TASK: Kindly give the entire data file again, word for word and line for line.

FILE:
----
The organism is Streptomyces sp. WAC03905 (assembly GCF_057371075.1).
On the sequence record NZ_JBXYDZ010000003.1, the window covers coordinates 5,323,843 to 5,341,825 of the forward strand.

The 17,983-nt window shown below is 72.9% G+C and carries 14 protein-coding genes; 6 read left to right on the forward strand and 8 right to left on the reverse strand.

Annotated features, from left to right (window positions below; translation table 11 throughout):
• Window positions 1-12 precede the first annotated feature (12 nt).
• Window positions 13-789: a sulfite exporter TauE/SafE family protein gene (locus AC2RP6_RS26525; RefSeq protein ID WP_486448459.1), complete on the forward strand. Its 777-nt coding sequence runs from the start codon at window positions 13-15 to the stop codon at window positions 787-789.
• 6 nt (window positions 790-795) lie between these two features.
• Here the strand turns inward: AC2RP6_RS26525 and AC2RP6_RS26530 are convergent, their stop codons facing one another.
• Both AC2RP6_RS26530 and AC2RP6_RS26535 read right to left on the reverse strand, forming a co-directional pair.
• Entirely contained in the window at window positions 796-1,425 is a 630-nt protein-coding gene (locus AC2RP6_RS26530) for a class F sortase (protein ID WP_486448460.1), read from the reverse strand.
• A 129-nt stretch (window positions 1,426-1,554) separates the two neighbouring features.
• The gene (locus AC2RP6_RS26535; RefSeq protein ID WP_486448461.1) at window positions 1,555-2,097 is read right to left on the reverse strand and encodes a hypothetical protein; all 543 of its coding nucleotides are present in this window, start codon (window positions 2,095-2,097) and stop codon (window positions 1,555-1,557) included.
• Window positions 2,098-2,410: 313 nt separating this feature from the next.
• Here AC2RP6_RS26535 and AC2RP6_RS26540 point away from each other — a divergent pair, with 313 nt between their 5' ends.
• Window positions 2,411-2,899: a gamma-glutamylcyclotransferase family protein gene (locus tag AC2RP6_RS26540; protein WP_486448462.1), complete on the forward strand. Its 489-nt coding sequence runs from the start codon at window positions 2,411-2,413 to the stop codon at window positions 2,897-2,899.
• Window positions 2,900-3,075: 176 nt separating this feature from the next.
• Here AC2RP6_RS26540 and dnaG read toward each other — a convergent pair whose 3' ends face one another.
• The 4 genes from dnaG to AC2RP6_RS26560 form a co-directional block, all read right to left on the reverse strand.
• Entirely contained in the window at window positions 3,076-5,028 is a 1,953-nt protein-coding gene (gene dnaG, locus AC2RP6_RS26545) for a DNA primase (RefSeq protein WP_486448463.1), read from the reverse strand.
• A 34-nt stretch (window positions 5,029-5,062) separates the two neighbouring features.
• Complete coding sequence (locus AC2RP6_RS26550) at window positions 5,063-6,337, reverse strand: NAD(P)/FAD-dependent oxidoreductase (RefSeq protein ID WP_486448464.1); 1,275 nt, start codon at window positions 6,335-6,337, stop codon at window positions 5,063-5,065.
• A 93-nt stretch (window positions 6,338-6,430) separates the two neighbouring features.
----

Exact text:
The organism is Streptomyces sp. WAC03905 (assembly GCF_057371075.1).
On the sequence record NZ_JBXYDZ010000003.1, the window covers coordinates 5,323,843 to 5,341,825 of the forward strand.

The 17,983-nt window shown below is 72.9% G+C and carries 14 protein-coding genes; 6 read left to right on the forward strand and 8 right to left on the reverse strand.

Annotated features, from left to right (window positions below; translation table 11 throughout):
• Window positions 1-12 precede the first annotated feature (12 nt).
• Window positions 13-789: a sulfite exporter TauE/SafE family protein gene (locus AC2RP6_RS26525; RefSeq protein ID WP_486448459.1), complete on the forward strand. Its 777-nt coding sequence runs from the start codon at window positions 13-15 to the stop codon at window positions 787-789.
• 6 nt (window positions 790-795) lie between these two features.
• Here the strand turns inward: AC2RP6_RS26525 and AC2RP6_RS26530 are convergent, their stop codons facing one another.
• Both AC2RP6_RS26530 and AC2RP6_RS26535 read right to left on the reverse strand, forming a co-directional pair.
• Entirely contained in the window at window positions 796-1,425 is a 630-nt protein-coding gene (locus AC2RP6_RS26530) for a class F sortase (protein ID WP_486448460.1), read from the reverse strand.
• A 129-nt stretch (window positions 1,426-1,554) separates the two neighbouring features.
• The gene (locus AC2RP6_RS26535; RefSeq protein ID WP_486448461.1) at window positions 1,555-2,097 is read right to left on the reverse strand and encodes a hypothetical protein; all 543 of its coding nucleotides are present in this window, start codon (window positions 2,095-2,097) and stop codon (window positions 1,555-1,557) included.
• Window positions 2,098-2,410: 313 nt separating this feature from the next.
• Here AC2RP6_RS26535 and AC2RP6_RS26540 point away from each other — a divergent pair, with 313 nt between their 5' ends.
• Window positions 2,411-2,899: a gamma-glutamylcyclotransferase family protein gene (locus tag AC2RP6_RS26540; protein WP_486448462.1), complete on the forward strand. Its 489-nt coding sequence runs from the start codon at window positions 2,411-2,413 to the stop codon at window positions 2,897-2,899.
• Window positions 2,900-3,075: 176 nt separating this feature from the next.
• Here AC2RP6_RS26540 and dnaG read toward each other — a convergent pair whose 3' ends face one another.
• The 4 genes from dnaG to AC2RP6_RS26560 form a co-directional block, all read right to left on the reverse strand.
• Entirely contained in the window at window positions 3,076-5,028 is a 1,953-nt protein-coding gene (gene dnaG, locus AC2RP6_RS26545) for a DNA primase (RefSeq protein WP_486448463.1), read from the reverse strand.
• A 34-nt stretch (window positions 5,029-5,062) separates the two neighbouring features.
• Complete coding sequence (locus AC2RP6_RS26550) at window positions 5,063-6,337, reverse strand: NAD(P)/FAD-dependent oxidoreductase (RefSeq protein ID WP_486448464.1); 1,275 nt, start codon at window positions 6,335-6,337, stop codon at window positions 5,063-5,065.
• A 93-nt stretch (window positions 6,338-6,430) separates the two neighbouring features.